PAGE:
6. Nottingham Lad Himself
      May 23, 2022

      It’s not a budget that is needed.

      It is an end to this twisted, neurotic, obsessive isolationism, towards our European kin, and towards our nearest, largest market by far.

      1. Peter2
        May 24, 2022

        Still confusing the EU with the people of Europe I see NHL.
        PS
        The nations that do the most trade with Europe are not EU members.

  2. Lifelogic
    May 23, 2022

    Indeed and all these things would increase the tax base for future years.

    On housing the government is clearly at war with landlords (and in effect tenants too). We have huge stamp duty rates with the extra 3% on top, endless new misguided regulations, threats to the ability to evict, local licencing rules with vast costs and charges for many properties. taxation of profits not even made due to interest deductions not being fully allowable (can in effect be over 100% of profits), then taxation of gains at 28% of what are often not even real post inflation gains, then the threats of demands for excessive insulation and heating standards.

    1. Everhopeful
      May 23, 2022

      +1
      They are …and successive govts have lead/tempted people into buy to let ( often those whose pensions have been stolen).
      I remember going into a Bank ( so years ago) where a builder was loudly sorting out his buy to let mortgage(s). He had about 20.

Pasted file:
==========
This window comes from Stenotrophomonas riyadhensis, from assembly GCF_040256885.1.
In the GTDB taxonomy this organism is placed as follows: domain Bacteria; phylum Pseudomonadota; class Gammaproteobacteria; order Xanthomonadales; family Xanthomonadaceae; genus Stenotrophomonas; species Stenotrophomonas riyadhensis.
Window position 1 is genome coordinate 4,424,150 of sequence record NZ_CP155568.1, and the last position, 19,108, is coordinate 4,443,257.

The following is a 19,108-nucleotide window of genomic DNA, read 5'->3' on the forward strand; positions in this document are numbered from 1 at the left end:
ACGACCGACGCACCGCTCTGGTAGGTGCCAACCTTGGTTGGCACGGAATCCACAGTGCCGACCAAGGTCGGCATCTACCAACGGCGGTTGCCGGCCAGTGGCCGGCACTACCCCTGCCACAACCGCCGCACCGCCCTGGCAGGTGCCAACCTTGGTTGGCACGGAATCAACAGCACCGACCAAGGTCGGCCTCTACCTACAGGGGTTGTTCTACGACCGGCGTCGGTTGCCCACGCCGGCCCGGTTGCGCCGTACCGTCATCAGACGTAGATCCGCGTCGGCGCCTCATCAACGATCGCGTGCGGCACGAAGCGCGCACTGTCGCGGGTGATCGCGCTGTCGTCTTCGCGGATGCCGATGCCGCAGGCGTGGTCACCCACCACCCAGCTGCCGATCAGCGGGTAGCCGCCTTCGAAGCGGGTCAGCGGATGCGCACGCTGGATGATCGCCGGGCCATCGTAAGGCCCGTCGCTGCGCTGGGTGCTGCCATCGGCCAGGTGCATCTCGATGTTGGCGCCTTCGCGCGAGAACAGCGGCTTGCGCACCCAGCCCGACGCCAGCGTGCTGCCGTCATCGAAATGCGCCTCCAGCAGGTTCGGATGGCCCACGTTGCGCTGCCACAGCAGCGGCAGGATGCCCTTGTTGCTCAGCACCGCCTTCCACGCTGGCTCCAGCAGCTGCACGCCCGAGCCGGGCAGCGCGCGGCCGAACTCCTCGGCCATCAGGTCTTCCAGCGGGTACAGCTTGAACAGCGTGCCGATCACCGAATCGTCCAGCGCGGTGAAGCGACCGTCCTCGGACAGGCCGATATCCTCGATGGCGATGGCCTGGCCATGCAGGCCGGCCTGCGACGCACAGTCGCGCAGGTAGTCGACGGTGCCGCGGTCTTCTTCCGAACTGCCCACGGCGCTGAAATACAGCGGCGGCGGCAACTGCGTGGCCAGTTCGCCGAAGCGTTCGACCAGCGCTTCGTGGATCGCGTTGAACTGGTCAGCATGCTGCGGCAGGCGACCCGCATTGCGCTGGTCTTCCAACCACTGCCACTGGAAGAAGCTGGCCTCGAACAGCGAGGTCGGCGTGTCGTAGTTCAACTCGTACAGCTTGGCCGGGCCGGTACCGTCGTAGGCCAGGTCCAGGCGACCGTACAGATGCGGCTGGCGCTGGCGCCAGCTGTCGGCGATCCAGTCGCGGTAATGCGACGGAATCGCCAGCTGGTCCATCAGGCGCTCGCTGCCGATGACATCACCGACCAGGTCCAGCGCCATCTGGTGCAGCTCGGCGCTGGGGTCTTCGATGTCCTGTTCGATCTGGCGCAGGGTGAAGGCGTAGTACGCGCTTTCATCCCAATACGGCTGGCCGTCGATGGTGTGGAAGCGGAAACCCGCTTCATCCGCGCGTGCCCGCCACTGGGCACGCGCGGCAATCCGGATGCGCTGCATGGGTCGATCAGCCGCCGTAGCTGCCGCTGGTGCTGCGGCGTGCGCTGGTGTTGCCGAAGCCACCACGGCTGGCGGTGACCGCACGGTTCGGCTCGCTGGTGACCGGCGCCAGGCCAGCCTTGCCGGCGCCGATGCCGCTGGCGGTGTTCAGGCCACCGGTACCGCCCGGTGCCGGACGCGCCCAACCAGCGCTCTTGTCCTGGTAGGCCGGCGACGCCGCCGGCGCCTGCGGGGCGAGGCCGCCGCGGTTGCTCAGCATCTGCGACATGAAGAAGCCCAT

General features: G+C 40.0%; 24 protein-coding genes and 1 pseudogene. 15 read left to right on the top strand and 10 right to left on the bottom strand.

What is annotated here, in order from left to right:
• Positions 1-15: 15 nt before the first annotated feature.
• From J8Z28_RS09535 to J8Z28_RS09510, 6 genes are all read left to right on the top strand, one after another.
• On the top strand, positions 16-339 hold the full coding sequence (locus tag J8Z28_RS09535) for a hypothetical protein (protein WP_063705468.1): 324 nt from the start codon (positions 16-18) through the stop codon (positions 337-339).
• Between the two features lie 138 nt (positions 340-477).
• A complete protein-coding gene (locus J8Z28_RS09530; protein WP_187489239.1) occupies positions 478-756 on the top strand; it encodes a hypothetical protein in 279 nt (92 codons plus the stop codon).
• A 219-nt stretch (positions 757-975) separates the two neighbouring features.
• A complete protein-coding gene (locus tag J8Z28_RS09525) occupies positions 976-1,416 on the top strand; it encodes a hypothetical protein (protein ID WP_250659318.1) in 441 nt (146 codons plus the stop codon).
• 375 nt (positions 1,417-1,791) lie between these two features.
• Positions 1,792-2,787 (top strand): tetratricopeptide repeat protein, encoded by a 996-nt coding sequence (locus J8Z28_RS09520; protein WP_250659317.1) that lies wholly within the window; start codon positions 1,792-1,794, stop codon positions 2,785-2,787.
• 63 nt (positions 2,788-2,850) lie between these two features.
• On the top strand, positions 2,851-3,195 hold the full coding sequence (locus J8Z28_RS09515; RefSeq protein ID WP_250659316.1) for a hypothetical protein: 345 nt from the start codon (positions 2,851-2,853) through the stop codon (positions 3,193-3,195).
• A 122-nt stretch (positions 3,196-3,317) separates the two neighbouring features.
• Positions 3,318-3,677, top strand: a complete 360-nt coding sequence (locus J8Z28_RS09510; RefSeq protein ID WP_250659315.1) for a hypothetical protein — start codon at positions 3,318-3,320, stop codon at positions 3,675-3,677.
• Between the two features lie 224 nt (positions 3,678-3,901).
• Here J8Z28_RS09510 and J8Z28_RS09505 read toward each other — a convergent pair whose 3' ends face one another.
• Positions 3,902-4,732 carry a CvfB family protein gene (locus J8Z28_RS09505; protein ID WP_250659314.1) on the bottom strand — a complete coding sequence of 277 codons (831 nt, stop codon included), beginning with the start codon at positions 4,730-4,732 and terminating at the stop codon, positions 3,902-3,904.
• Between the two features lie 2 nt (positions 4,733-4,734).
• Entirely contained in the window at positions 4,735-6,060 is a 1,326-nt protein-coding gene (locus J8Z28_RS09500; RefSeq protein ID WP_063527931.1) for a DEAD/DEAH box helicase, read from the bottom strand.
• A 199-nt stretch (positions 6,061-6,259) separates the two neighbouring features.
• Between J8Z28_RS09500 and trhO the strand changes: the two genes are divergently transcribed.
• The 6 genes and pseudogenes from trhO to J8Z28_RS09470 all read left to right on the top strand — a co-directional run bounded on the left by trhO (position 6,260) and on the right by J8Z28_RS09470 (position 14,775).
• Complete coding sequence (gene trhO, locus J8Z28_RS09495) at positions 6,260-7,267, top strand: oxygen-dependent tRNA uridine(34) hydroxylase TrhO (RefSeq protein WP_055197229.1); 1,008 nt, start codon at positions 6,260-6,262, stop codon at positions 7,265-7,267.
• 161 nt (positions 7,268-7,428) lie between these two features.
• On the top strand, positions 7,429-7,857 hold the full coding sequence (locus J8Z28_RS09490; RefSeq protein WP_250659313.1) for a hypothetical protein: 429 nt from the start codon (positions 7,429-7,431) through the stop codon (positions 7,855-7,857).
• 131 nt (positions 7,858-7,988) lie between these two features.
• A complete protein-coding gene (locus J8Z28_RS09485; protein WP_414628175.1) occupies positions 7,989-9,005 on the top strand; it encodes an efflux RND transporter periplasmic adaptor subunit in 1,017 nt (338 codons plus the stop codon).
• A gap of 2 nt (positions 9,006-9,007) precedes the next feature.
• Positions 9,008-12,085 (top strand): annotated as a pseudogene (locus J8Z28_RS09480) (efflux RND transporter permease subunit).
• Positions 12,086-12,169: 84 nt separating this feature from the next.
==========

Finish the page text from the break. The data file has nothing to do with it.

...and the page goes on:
Now it is a liability to own a second house and the house can virtually be handed over to the tenant since the landlord can’t get them out!

      1. graham1946
        May 23, 2022

        The difference between landlord and and good tenant is that one sees it as a home, the other as a profit centre with no care what happens to people they want to turn out if they just want more profit. As I understand it, they are changing the ‘no fault’ evictions, that’s all, so you can get wrongdoers out. If you don’t think people should regard their rentals as long term, regarding where they work, schools for the kids etc. and can be turned out and lives upended on a whim, when people pay their rent, keep the property in good order etc. you should do short term contracts only with all the costs that implies. Why should someone who has a settled life, plays by the rules be suddenly be faced with finding alternative accommodation, thousands of pounds in removal costs etc.? You will tell me all landlords are saints, but I know from experience quite differently.

        1. hefner
          May 29, 2022

          g46, +1

      2. margaret brandreth-jones
        May 23, 2022

        I let mums house out when she died. It isn’t a good business . My tenants stole things , thought they could change the decor , had animals in , built up a bad reputation with the neighbours…. never again.

        1. Everhopeful
          May 23, 2022

          +1
          Yes, members of my family have had similar experiences.
          One tenant chipped the lead lining out of the wine drawer in a chiffonier, broke china and burned a wooden shelf in the kitchen. Bizarre and expensive behaviour.
          Not to mention the horrendous fact that we now live next door to a buy to let property where the occupants behave very much like your ex tenants😵‍💫
          Utter misery and mayhem all caused by governments.

        2. Lifelogic
          May 23, 2022